Frank Benton Kelso II was born on July 11, 1933, in Fayetteville, Tennessee. He attended the University of the South in Sewanee, Tennessee, and graduated from the U.S. Naval Academy in 1956. Kelso served at sea on a cargo ship and diesel-powered and nuclear-powered submarines. He was the engineering officer on a ballistic missile submarine, the executive officer of two nuclear-powered submarines, and the commanding officer of two attack submarines.

His shore assignments included command of the U.S. Naval Nuclear Power School; staff of Commander, Submarine Force, U.S. Atlantic Fleet; and Executive Assistant to the Commander in Chief, U.S. Atlantic Command; and U.S. Atlantic Fleet and Supreme Allied Commander, Atlantic. He served as Commander, Submarine Squadron 7; Division Director, Submarine Distribution Division in the Naval Military Personnel Command; and Section Head of the Submarine Programs Section in the Office of the Deputy Chief of Naval Operations (Manpower, Personnel, and Training). He was selected for promotion to rear admiral in 1980.

Admiral Kelso served as Director, Strategic Submarine Division, Office of the Chief of Naval Operations, and then as Director, Office of Program Appraisal, Office of the Secretary of the Navy. In 1985 he became Commander, Sixth Fleet and NATO Commander, Naval Striking Force and Support Forces, Southern Europe. During this tour members of the Palestine Liberation Front hijacked the cruise ship Achille Lauro and killed a disabled passenger. They negotiated safe refuge and were flown toward Tunisia; the plane was intercepted by U.S. Navy F-14 Tomcats and forced to land in Sigonella, Sicily, where the hijackers were arrested and later tried for murder.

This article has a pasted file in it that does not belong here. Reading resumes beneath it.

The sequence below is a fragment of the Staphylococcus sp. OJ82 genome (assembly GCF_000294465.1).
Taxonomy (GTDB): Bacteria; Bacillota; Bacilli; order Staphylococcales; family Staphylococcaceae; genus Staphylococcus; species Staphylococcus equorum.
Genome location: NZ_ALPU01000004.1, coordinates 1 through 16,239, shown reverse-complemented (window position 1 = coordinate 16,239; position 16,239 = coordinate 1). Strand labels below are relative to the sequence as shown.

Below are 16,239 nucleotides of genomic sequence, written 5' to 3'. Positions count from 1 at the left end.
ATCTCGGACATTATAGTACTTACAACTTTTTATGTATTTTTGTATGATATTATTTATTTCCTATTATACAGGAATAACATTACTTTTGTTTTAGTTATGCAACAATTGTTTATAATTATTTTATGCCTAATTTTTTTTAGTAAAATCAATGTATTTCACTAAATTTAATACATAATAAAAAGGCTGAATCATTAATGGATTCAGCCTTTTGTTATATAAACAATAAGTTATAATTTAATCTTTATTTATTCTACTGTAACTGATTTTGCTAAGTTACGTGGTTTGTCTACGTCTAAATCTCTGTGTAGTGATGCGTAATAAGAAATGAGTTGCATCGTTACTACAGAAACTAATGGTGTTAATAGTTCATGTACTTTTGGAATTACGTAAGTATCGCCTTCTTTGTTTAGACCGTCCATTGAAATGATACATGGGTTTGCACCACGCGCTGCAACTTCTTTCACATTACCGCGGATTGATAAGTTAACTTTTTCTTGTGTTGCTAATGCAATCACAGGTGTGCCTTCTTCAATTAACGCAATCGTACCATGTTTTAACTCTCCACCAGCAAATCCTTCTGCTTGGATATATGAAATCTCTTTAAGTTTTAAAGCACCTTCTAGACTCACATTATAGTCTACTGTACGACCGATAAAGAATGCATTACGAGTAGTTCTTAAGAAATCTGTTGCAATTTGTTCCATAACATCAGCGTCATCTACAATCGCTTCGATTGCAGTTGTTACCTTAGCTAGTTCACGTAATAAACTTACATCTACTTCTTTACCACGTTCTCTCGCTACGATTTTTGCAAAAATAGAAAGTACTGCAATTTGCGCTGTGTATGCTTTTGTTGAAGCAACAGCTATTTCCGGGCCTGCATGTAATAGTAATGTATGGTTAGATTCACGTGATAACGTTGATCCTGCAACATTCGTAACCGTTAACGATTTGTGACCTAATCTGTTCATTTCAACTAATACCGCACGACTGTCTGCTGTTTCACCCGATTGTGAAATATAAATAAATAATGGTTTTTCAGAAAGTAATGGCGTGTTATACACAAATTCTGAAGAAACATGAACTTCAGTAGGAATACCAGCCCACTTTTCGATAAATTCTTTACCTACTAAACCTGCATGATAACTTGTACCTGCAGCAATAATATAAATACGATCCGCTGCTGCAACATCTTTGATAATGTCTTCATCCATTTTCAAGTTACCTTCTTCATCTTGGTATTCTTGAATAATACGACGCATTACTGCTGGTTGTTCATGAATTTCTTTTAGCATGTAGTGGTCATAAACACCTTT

In March of 1986 the United States initiated a series of “Freedom of Navigation” exercises that challenged Libyan leader Colonel Muammar al-Qadhafi’s “line of death.” Then-Vice Admiral Kelso deployed elements of Task Force 60, including three aircraft carriers, 250 aircraft (1,546 sorties), and 26 ships and submarines across the line and triggered Libyan action. The next month, following additional terrorist attacks sponsored by al-Qadhafi, the United States launched Operation El Dorado Canyon—attacks against Libyan military targets. Under Admiral Kelso, U.S. aircraft attacked three target areas near Tripoli.

After he assumed the duties as Commander in Chief, U.S. Atlantic Fleet, he subsequently became Supreme Allied Commander, Atlantic and Commander in Chief, U.S. Atlantic Command in 1988. Admiral Kelso became the Navy’s 24th Chief of Naval Operations on July 1, 1990.

He retired in 1994 after 38 years of service. Kelso returned to his hometown in Fayetteville, Tennessee, in 2003 where he remained until his death at 79 on June 23, 2013. He is buried in Fayetteville in the historic Rose Hill Cemetery.

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Published:Fri Jul 15 08:36:33 EDT 2016